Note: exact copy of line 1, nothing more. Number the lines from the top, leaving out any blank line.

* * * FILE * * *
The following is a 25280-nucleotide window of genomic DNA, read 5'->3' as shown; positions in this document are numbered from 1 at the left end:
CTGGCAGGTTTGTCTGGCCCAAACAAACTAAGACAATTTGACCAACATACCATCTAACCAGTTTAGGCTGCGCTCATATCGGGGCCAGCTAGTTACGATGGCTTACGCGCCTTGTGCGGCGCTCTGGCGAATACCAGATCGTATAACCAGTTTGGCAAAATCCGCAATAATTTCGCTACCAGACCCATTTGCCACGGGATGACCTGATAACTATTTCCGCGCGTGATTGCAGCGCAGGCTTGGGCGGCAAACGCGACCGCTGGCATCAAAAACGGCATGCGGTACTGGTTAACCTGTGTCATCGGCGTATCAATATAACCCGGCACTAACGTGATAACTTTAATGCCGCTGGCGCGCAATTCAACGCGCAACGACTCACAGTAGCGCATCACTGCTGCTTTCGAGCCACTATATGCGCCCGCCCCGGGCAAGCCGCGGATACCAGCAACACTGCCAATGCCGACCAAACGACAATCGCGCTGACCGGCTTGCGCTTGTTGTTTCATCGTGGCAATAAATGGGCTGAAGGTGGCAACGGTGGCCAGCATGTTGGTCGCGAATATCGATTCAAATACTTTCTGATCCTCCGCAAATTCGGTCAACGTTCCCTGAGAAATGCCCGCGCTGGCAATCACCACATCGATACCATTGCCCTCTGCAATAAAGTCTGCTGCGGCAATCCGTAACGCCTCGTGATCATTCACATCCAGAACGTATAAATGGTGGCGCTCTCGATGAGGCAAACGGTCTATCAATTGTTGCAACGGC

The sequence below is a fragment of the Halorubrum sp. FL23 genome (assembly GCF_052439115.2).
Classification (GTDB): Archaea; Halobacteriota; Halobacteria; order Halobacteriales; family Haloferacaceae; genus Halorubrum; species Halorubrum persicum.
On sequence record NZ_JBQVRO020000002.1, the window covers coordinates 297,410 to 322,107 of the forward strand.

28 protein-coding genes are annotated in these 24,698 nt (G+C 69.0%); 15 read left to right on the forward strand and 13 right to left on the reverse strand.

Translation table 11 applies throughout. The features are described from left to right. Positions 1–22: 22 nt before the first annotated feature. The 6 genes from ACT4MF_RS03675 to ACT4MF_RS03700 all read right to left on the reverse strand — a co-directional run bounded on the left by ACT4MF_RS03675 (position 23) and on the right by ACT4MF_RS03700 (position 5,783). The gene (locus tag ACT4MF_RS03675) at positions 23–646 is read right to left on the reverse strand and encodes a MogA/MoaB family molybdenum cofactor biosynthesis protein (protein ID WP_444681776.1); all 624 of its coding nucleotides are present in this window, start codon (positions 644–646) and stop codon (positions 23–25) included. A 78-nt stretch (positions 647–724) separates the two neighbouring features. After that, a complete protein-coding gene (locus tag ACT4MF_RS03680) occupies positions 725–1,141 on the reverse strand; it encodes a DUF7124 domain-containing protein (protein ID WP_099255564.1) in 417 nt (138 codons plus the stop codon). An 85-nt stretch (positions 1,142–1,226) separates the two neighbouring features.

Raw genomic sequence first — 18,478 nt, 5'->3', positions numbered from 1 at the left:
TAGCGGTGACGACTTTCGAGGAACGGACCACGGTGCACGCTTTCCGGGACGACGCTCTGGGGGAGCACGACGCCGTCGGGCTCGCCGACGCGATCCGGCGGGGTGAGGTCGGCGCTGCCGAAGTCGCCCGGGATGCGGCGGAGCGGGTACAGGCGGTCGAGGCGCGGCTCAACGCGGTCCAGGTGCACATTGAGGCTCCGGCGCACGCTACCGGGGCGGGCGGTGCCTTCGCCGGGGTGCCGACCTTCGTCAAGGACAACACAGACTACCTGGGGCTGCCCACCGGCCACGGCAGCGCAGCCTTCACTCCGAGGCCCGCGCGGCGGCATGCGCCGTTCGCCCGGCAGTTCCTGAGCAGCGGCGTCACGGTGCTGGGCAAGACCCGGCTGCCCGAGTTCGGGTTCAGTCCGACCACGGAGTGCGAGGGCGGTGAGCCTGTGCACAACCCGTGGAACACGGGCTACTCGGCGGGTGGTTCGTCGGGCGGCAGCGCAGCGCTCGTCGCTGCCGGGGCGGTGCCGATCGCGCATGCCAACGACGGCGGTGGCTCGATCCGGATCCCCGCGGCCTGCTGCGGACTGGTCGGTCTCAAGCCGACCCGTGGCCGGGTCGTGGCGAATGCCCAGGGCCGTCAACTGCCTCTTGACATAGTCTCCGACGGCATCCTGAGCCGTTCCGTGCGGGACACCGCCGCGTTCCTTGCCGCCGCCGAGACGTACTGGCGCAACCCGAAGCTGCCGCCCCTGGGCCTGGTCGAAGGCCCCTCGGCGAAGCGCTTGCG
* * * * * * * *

The following is a 25280-nucleotide window of genomic DNA, read 5'->3' as shown; positions in this document are numbered from 1 at the left end: